Alumnus Wes McCurtis’14 learned to embrace life’s lessons — including failures, because you never know where they might take you
By Wes McCurtis ’14
Sports have been my passion for as long as I can remember. Basketball, football, track, hockey, soccer, golf, BMX, you name it.
I remember being a student at Hillview Middle School in Palmdale, California. I’d change into my basketball attire for a two-hour practice as soon as school let out. Then I’d go straight home after basketball, throw on my helmet and pads, and go to a three-hour football practice. After a long day of school and multiple practices I would finish my homework, go to bed, wake up and do it all again.
My mom is a genius; she knew sports and competition were my motivation for everything. If my grades slipped or I got into trouble, she’d still make me go to practice, but I had to sit on the sidelines and watch after explaining to the whole team why I had to sit out that day. It drove me crazy, but it taught me early on to be accountable.
The key life lessons I’ve learned, friends I’ve made and many of the noteworthy accomplishments and failures in my life are all tied to sports. The competition, camaraderie and excitement are what drive me — and always have.
I never truly believed I could have a career in sports until the experience I had as a student at Cal Lutheran. I chose to attend Cal Lutheran partly because it gave me an opportunity to continue playing basketball. After having a successful high school career, I had high expectations for myself, and I fell short of those expectations as a student-athlete.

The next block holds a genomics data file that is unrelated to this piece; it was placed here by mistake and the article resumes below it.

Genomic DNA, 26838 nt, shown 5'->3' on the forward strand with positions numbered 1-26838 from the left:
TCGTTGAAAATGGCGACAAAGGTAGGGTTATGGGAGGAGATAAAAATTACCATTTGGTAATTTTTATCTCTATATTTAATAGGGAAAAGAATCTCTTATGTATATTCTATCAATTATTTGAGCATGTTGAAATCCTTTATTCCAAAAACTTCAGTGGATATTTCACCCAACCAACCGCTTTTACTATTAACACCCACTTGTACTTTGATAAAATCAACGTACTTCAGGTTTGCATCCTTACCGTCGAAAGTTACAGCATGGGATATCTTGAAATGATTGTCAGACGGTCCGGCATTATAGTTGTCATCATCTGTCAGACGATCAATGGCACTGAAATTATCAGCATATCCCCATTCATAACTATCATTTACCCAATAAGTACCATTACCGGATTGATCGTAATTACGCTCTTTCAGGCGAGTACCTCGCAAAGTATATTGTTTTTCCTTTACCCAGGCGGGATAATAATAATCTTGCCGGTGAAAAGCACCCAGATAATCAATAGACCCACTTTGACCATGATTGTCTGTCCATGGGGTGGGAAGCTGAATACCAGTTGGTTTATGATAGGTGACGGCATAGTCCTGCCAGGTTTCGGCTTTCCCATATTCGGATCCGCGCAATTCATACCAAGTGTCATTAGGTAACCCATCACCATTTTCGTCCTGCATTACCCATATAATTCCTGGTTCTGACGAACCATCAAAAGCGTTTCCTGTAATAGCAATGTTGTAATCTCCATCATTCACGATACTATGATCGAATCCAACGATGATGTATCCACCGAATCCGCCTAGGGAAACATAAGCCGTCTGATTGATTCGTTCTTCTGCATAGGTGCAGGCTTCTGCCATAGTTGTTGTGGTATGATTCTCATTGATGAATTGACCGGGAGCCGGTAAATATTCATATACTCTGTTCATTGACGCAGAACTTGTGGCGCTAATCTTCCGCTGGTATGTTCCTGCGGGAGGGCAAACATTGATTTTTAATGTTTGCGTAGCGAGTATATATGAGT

I played two seasons on the JV men’s basketball team, waiting for the opportunity to make the varsity roster. I was attending 6 a.m. practices, playing games in mostly empty gyms and being called up to practice with the varsity team on occasion. As a first-generation college student, it was difficult for me to navigate my athletic aspirations while also balancing college classes and two jobs to help support myself. Looking back on it, I was crazy to try to fully commit myself to all of those things at once. Even though I was able to handle that type of schedule before, adding the burden of “adulthood” made it nearly impossible. It was a hard pill to swallow. Athletics, specifically basketball, was part of my identity, but something had to give. Following my sophomore season, I had to face the same harsh reality that all athletes eventually do, and decided it was time to hang it up. This gave me the opportunity to focus on school and get as much work experience as I could to prepare for what I assumed would be a life after sports.